Fesenjan, and Why I Started Kitchen Whimsies

IMG_2639When I started Kitchen Whimsies, I was living in a college dorm whose stained, old white stove with rickety, finicky burners sat atop an oven that was at least 20 degrees cooler than the supposed temperature. I had no idea how to cook, as evidenced by early attempts at shakshuka (which turned out more like overspiced soup with poached eggs) and fried tomatillos (mercifully no pictures survived).

In a dorm where (clean) counter space is often limited to nonexistent, one-bowl or one-pot recipes are lifesavers. There are, of course, the so-called “curries” made by mixing some curry powder with beans or lentils, or the one-bowl brownie mixes, but once in a while, a one-pot dish is actually outstanding.

Fesenjan, a Persian pomegranate walnut stew, requires no easily-perishable ingredients and can be made in one pot, and tastes like nothing I’ve ever eaten before. Though I’d made it at least four times while at college, I never posted it because it’s such a quick and easy recipe, I’d often make it in a rush for hungry friends. Though it’s a running joke that all the pictures on this blog are #iphoneonly, I still do put in a little time and effort (even if it doesn’t show :p). After teasing them with enticing aromas, I never had the heart to make my friends wait for me to take some admittedly subpar photos for the blog.

Since I now cook for smaller crowds (a.k.a. myself), I can finally take a half-decent photo of one of my favorite dishes. Fesenjan tastes delicious atop white rice, but I also realized that it has the consistency of pulled pork. Persian take on pulled pork sandwiches may have to appear in the future…

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Franconia, NH

IMG_2502A few days before I left Boston, my friend and I decided to spend our Sunday doing intense things (and no, I’m not talking about intensely lazy Sunday brunch). I woke up quite early (read: 5am), excited for my first big hiking adventure in years, then waited an hour until it was an ‘acceptable’ time to text my friend. I still managed to wake her up…oops.

We headed out to Franconia Notch State Park, otherwise known as the home of the “Old Man of the Mountain”; that is, before he lost his nose to a rockslide. We started at about 10:30am and began our ascent. 

At first, the trail was gentle and cool, passing along a playfully babbling brook that cascaded down a number of beautiful waterfalls. However, as the trail separated from the water, it became progressively more insane, until we were scrambling up rocks and basically everything touching our bodies was soaked in sweat. We dragged our soft city slicker bodies onward, swearing we would not stop until we reached the top. Then at some point, we passed above tree line and found ourselves on a sun-swept, boulder-studded mountain peak. Everything was suddenly open and bright, calming yet awe-inspiring, and of course, breathtakingly beautiful.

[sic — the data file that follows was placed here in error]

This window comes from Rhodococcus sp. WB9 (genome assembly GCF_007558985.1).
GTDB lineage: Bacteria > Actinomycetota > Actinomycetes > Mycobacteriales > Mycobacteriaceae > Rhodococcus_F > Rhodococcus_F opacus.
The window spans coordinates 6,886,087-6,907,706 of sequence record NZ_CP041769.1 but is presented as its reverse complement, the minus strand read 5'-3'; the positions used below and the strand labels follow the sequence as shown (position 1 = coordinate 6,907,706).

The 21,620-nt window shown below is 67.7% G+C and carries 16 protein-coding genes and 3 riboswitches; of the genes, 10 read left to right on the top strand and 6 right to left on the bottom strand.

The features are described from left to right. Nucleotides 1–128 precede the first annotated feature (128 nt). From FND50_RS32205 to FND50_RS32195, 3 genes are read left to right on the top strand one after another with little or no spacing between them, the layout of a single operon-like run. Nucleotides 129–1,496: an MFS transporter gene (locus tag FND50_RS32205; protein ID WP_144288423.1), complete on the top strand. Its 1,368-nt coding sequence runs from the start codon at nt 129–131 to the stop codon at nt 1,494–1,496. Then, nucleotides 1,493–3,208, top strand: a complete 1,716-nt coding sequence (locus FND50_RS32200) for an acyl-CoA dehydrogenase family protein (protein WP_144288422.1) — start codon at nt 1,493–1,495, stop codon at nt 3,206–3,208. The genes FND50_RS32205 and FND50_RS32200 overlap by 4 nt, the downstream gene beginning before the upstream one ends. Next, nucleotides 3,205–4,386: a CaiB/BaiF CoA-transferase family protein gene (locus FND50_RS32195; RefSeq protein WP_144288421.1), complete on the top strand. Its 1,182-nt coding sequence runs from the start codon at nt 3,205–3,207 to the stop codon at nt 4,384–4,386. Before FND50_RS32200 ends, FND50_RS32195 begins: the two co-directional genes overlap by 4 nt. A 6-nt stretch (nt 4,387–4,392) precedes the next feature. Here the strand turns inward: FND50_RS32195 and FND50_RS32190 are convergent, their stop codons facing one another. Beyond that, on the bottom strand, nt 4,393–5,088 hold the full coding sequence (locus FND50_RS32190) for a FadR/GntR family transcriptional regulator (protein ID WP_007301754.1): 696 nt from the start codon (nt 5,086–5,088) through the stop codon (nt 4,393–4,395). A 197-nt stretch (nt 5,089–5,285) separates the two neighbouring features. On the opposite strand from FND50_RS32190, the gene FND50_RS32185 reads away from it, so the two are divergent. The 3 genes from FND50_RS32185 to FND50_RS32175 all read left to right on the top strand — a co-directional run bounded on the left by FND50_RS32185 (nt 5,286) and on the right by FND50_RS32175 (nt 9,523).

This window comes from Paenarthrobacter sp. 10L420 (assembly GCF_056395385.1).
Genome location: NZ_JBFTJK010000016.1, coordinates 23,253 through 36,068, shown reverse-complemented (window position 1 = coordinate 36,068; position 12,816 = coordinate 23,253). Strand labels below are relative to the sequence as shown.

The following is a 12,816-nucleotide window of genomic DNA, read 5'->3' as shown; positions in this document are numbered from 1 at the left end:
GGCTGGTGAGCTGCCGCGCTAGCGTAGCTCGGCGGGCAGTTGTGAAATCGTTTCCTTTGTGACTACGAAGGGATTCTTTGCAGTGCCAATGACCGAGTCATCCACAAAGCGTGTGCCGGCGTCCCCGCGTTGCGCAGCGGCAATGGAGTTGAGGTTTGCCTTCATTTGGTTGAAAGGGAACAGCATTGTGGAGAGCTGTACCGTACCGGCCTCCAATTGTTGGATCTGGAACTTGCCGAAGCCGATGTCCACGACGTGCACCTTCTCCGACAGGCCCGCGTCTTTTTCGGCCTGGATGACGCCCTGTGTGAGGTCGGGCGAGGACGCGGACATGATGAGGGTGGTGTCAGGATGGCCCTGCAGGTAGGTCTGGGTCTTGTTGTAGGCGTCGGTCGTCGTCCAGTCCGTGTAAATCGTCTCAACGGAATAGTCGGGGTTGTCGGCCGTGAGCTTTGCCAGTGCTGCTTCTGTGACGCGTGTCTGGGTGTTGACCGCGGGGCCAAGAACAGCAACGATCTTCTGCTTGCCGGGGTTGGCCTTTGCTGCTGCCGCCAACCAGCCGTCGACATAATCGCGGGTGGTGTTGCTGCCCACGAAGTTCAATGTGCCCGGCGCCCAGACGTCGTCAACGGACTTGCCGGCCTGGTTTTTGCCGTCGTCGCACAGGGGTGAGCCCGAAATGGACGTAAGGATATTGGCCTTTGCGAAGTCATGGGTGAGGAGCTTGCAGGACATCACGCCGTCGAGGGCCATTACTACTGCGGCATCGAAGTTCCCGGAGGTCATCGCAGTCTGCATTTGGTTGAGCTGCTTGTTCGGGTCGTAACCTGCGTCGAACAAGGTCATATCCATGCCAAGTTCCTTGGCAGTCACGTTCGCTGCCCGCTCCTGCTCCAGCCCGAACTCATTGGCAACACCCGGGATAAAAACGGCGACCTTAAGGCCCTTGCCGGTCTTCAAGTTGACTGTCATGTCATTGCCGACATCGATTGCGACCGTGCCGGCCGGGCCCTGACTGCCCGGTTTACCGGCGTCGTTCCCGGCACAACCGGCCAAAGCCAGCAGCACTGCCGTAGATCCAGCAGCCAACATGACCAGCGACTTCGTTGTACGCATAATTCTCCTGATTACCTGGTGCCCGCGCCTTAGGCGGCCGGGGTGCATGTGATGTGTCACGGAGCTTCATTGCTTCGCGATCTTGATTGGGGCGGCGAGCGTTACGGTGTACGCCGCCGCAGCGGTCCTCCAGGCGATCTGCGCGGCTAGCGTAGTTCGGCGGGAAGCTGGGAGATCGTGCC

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The Ridge, Franconia Notch State Park, NH

There is something kind of magical about hiking and really just being outdoors – there’s the constant thrum that almost sounds like the hum of a refrigerator but yet is charged with life. There’s the hard heartbeats from the climb and the exhilaration (and maybe the high that comes from a little oxygen deprivation) from being 4,000 feet high. We stood up there and we felt like we had actually accomplished something (and all before lunchtime!).

I have to confess, my antidepressant of choice is food. But there is something to be said for the heady rush of wind and a view so clear we felt as if we could see to the shore, a hundred miles away.

So as much as I love scones and biscuits and all other baked goods, I’m resolving to eat a little healthier (woohoo salad recipe!). It’s one thing to enjoy making and eating food, it’s another to use it as an escape. And sugar highs may feel similar to a rush of endorphins, but neither actually really equate to happiness. Here’s to being healthier – in all senses of the word.

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Jook

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As a kid, one of the staples of my illness-ridden childhood was jook with yuk sung, or dried shredded pork. For all the haters out there, yuk sung may sound strange, but the salty, yet sweet taste and the chewy, almost fuzzy texture made it one of the best parts of being sick. (Too be fair, most of the other aspects – the sore throats, the congestion, and the general self-pity – were pretty negative experiences.)

Seeing as this is the second post I’m writing about things I like when I’m sick, we can deduce three unalienable facts:

1. I’m sick way too often.

2. My parents are wonderful people.

3. If this was Sparta, I would definitely have been discarded as a total weakling in some ditch on the side of the road.

Thank god for modern medicine.

Upon arrival freshman year at college, I quickly came to the scary realization that when I got sick, no one was going to take care of me. Growing up with a doctor as father and a protective mother, I had always had an immediate diagnosis – no, I was not dying, it was just a bad cold – and dishes lovingly left on the stove for me to eat whenever I felt well enough to wander down to the kitchen. No one was going to take time off from work to check up from me, no one would have extensive medical knowledge to talk me down from my hypochondria, no one would cook me delicious jook, the quintessential Chinese sick people food.

As one of my friends discovered this year, jook is actually pretty difficult to find in suburban Boston. In his sick delirium, the closest he could find was…chicken rice soup. While I did not experience this concoction firsthand, from what I understand, it was simply some chicken and rice in what might have been really watery chicken stock, or just water, with a few limp pieces of cabbage. Good try, America, but China’s got you beat on this one.